Prequels Rattle My Nicholas Cage

If there's one idea that seems to be universally true in Hollywood, it's this: Nothing exceeds like excess.

Witness the recent confirmation by MTV that Nicholas Cage will be playing famed Chicago mobster Al Capone in a prequel of The Untouchables. Untouchables: Capone Rising, as it is tentatively called, will focus on the gangster's notorious and presumably violent ascension to power -- and specifically his early dealings with Chicago cop Jimmy Malone, the role played by Sean Connery in the 1987 flick.

Now fundamentally I'm not against the idea of this movie. I think Nicholas Cage is a brilliant actor who can play everything from an ex-con redneck trying to kidnap a baby, to an ex-con Army Ranger trying to stop a plane full of escapees, to an ex-con car thief trying to steal 50 cars in one night.

Seriously though, Cage has incredible talent. Combine his emotional range from films such as Adaptation, Matchstick Men and World Trade Center with his over-the-top performances in movies like Face Off and Con Air and I bet you'll get a heck of an Al Capone.

Pit him against the right Jimmy Malone (rumored to be Colin Farrell) and Capone Rising ought to be pretty entertaining.

What bugs me is the new fascination with prequels. As if there aren't enough sequels (and trilogies), now the movie studios are want to take our favorite films and create elaborate back stories. The most recent being Hannibal Rising, the story of Silence of Lambs villain Hannibal Lecter's disturbing childhood in Eastern Europe that supposedly explains his fascination with torture and appetite for liver and fava beans.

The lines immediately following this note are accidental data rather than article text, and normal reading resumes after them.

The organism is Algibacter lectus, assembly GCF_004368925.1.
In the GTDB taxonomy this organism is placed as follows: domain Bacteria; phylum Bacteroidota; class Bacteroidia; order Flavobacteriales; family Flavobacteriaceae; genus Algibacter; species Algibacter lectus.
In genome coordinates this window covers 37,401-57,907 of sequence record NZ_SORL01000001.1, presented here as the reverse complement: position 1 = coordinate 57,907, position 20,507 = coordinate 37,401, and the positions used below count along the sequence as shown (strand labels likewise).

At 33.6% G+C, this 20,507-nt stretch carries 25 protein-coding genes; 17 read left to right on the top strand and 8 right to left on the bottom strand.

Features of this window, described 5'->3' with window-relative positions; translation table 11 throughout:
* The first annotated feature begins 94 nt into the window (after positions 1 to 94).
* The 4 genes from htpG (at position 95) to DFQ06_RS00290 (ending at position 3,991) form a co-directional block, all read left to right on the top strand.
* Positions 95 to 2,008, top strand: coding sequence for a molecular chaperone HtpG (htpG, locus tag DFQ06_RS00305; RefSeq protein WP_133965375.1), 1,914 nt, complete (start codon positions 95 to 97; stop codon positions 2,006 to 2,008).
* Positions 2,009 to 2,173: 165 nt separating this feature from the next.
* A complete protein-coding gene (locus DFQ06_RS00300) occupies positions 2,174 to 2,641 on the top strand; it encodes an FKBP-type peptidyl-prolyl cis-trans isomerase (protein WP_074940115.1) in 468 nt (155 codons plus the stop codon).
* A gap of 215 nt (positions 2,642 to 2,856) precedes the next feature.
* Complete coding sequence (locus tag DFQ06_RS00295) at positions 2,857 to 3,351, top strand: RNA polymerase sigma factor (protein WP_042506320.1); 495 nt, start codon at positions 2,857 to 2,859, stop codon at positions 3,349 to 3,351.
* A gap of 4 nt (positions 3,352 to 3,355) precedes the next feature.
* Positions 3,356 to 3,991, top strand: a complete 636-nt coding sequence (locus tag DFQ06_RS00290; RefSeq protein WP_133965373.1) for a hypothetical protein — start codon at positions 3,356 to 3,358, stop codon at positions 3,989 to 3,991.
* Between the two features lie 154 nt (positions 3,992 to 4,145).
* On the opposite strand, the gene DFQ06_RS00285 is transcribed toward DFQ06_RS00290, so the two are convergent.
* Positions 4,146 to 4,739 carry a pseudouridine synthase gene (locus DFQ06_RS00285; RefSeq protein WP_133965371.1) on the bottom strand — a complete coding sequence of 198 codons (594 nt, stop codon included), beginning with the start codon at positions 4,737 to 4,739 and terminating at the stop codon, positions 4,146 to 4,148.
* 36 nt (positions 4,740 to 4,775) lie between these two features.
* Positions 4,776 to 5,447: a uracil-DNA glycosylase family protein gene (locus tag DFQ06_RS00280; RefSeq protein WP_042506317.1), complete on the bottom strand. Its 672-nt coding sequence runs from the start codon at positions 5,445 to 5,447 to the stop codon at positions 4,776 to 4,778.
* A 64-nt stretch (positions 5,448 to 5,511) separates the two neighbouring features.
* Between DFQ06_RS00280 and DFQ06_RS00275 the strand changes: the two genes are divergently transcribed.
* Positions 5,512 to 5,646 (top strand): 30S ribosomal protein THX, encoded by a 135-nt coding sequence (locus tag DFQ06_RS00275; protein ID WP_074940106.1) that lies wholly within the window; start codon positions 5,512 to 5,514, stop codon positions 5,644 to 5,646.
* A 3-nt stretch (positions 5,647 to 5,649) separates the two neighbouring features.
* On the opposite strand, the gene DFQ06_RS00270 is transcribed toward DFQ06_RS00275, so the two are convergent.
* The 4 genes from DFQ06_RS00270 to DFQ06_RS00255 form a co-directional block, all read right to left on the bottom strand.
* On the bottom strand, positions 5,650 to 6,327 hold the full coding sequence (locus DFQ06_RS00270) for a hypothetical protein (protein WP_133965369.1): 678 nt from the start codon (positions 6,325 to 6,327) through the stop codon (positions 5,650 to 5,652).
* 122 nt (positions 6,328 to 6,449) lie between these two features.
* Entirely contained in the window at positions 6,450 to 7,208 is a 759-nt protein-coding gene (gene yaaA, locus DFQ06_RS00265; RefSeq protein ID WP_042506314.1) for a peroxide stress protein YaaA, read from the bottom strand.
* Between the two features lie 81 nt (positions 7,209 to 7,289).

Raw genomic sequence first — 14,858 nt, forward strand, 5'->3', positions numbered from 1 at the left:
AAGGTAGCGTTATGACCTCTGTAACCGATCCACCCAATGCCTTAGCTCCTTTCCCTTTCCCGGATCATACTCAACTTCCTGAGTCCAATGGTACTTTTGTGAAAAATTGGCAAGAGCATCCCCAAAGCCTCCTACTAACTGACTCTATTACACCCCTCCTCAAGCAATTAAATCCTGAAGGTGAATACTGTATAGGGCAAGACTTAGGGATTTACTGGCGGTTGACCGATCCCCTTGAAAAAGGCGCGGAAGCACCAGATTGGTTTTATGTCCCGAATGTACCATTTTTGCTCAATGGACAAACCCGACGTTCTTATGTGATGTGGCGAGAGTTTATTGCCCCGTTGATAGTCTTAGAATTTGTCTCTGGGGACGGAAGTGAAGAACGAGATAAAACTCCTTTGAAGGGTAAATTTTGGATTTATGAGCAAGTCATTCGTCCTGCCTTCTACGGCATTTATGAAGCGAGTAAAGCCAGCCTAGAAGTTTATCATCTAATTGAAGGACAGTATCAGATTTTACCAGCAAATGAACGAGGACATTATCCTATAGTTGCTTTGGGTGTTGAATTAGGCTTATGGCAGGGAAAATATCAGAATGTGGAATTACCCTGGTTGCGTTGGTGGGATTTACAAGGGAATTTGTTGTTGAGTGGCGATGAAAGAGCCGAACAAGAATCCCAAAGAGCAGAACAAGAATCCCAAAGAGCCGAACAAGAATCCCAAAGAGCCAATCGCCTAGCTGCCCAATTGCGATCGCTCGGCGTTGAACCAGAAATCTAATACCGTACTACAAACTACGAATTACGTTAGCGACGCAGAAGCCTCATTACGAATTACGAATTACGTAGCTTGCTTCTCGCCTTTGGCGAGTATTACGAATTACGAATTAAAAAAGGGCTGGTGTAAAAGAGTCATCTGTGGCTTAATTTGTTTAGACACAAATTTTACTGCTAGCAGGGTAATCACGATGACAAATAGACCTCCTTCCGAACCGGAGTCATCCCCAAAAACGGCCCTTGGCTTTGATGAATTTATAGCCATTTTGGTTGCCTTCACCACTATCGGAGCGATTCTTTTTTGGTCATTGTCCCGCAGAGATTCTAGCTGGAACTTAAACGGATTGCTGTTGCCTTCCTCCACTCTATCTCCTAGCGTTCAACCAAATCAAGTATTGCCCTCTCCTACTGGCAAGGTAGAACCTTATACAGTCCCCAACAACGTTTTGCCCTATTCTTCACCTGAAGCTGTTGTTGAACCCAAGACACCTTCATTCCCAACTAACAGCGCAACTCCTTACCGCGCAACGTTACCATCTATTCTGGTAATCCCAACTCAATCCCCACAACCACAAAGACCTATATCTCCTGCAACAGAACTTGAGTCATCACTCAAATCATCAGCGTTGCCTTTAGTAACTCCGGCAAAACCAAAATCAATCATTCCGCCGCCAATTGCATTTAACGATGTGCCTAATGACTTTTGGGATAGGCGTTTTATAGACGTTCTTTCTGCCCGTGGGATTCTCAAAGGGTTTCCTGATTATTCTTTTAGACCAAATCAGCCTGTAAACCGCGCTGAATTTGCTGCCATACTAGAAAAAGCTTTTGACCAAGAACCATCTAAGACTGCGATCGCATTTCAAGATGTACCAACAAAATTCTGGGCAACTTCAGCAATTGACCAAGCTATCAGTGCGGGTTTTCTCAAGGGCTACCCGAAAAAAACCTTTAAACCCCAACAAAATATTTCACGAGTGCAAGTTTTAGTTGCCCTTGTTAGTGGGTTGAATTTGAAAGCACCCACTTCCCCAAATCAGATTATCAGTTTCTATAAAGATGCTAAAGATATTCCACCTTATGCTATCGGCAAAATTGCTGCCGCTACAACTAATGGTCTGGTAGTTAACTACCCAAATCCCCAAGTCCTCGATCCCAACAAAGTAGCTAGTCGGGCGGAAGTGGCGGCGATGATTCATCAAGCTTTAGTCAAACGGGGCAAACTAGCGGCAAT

Hannibal Rising was panned by critics and was an equal disappointment at the box office, earning a mere $13 million in its opening weekend, and only $27 million or so to date.

But don't expect Hollywood to take any hints from that. I'm sure we'll see plenty more prequels in the next year or so.

Some prequels I understand. Star Wars I, II & III were acceptable to me because the original Star Wars was always Part IV in George Lucas' mind. It was planned that way from the start. And The Godfather II, one of the greatest films of all time, is both a sequel and a prequel simultaneously.

But may I remind Hollywood of some of the prequels that have not worked out so well. Let's remember that Indiana Jones and the Temple of Doom was a prequel -- and clearly the worst of that trilogy. Red Dragon was also a prequel to Silence of the Lambs and while it was entertaining, didn't work because Anthony Hopkins was so much older

in the role of Hannibal Lecter. (Does that mean Hannibal Rising was actually a pre-prequel?)

Was Casino Royale a James Bond sequel or prequel? Oh... sorry... that was a "reinvention". My bad.

Generally I think prequels don't work because to make them interesting, you end up having to add elements to the film that don't jibe with the original. For example, as much as R2D2 figured into the plots of Phantom Menace, Attack of the

Clones and Revenge of the Sith, you would think that Obi Wan Kenobe would have recognized the droid in Episode IV: A New Hope. But of course, Alec Guinness had no idea.

And if I were Darth Vader and Obi Wan had cut off my legs and left me for dead on a lava planet, I think my first words confronting him on the Death Star wouldn't have been, "We meet again at last," but something more like, "I am going to kill you old man! I'm going to cut off your legs and shove them up your..." Well, you get the picture.

Almost certainly, Capone Rising will creat inconsistencies in The Untouchables, which I think is a shame.

All there is to do now is wait for Capone Rising Rising, the story of how Al Capone, Jimmy Malone and Elliot Ness all actually went to the same preschool and fought over the milk and cookies. "He pulls out a crayon, you pull out a magic marker. He goes after you on the playground, you go after him during naptime!"

I can't wait.

Ethan Morris: "Not always right, but never in doubt." Go ahead and write me.